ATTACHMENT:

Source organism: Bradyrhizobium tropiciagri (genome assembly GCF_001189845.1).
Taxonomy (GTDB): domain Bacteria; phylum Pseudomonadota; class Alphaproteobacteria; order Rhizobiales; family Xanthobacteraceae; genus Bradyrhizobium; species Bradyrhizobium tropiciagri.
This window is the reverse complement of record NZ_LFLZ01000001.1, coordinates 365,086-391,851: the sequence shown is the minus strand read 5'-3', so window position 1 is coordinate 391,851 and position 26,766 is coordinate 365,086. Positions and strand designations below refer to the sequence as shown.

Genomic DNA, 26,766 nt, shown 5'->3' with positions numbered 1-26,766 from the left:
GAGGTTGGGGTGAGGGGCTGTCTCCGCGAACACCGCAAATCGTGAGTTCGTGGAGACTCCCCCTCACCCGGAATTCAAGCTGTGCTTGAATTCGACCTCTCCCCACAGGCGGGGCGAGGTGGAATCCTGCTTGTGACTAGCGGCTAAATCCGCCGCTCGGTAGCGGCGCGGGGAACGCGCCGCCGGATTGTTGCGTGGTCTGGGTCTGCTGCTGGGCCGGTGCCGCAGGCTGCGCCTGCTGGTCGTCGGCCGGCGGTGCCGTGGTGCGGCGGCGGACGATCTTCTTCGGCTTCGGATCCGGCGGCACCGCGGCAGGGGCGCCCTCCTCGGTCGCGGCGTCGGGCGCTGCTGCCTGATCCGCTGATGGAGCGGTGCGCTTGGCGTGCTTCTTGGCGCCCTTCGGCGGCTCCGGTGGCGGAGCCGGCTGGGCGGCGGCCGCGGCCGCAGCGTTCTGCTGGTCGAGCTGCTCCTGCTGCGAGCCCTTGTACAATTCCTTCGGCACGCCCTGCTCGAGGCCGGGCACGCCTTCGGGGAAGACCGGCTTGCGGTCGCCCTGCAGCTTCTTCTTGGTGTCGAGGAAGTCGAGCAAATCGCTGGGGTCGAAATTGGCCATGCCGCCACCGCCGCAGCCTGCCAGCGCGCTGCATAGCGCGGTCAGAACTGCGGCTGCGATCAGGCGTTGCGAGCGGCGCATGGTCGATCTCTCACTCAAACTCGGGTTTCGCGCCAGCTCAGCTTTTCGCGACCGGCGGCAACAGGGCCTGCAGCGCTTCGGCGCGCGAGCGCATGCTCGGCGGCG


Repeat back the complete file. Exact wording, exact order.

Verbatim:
Source organism: Bradyrhizobium tropiciagri (genome assembly GCF_001189845.1).
Taxonomy (GTDB): domain Bacteria; phylum Pseudomonadota; class Alphaproteobacteria; order Rhizobiales; family Xanthobacteraceae; genus Bradyrhizobium; species Bradyrhizobium tropiciagri.
This window is the reverse complement of record NZ_LFLZ01000001.1, coordinates 365,086-391,851: the sequence shown is the minus strand read 5'-3', so window position 1 is coordinate 391,851 and position 26,766 is coordinate 365,086. Positions and strand designations below refer to the sequence as shown.

Genomic DNA, 26,766 nt, shown 5'->3' with positions numbered 1-26,766 from the left:
GAGGTTGGGGTGAGGGGCTGTCTCCGCGAACACCGCAAATCGTGAGTTCGTGGAGACTCCCCCTCACCCGGAATTCAAGCTGTGCTTGAATTCGACCTCTCCCCACAGGCGGGGCGAGGTGGAATCCTGCTTGTGACTAGCGGCTAAATCCGCCGCTCGGTAGCGGCGCGGGGAACGCGCCGCCGGATTGTTGCGTGGTCTGGGTCTGCTGCTGGGCCGGTGCCGCAGGCTGCGCCTGCTGGTCGTCGGCCGGCGGTGCCGTGGTGCGGCGGCGGACGATCTTCTTCGGCTTCGGATCCGGCGGCACCGCGGCAGGGGCGCCCTCCTCGGTCGCGGCGTCGGGCGCTGCTGCCTGATCCGCTGATGGAGCGGTGCGCTTGGCGTGCTTCTTGGCGCCCTTCGGCGGCTCCGGTGGCGGAGCCGGCTGGGCGGCGGCCGCGGCCGCAGCGTTCTGCTGGTCGAGCTGCTCCTGCTGCGAGCCCTTGTACAATTCCTTCGGCACGCCCTGCTCGAGGCCGGGCACGCCTTCGGGGAAGACCGGCTTGCGGTCGCCCTGCAGCTTCTTCTTGGTGTCGAGGAAGTCGAGCAAATCGCTGGGGTCGAAATTGGCCATGCCGCCACCGCCGCAGCCTGCCAGCGCGCTGCATAGCGCGGTCAGAACTGCGGCTGCGATCAGGCGTTGCGAGCGGCGCATGGTCGATCTCTCACTCAAACTCGGGTTTCGCGCCAGCTCAGCTTTTCGCGACCGGCGGCAACAGGGCCTGCAGCGCTTCGGCGCGCGAGCGCATGCTCGGCGGCG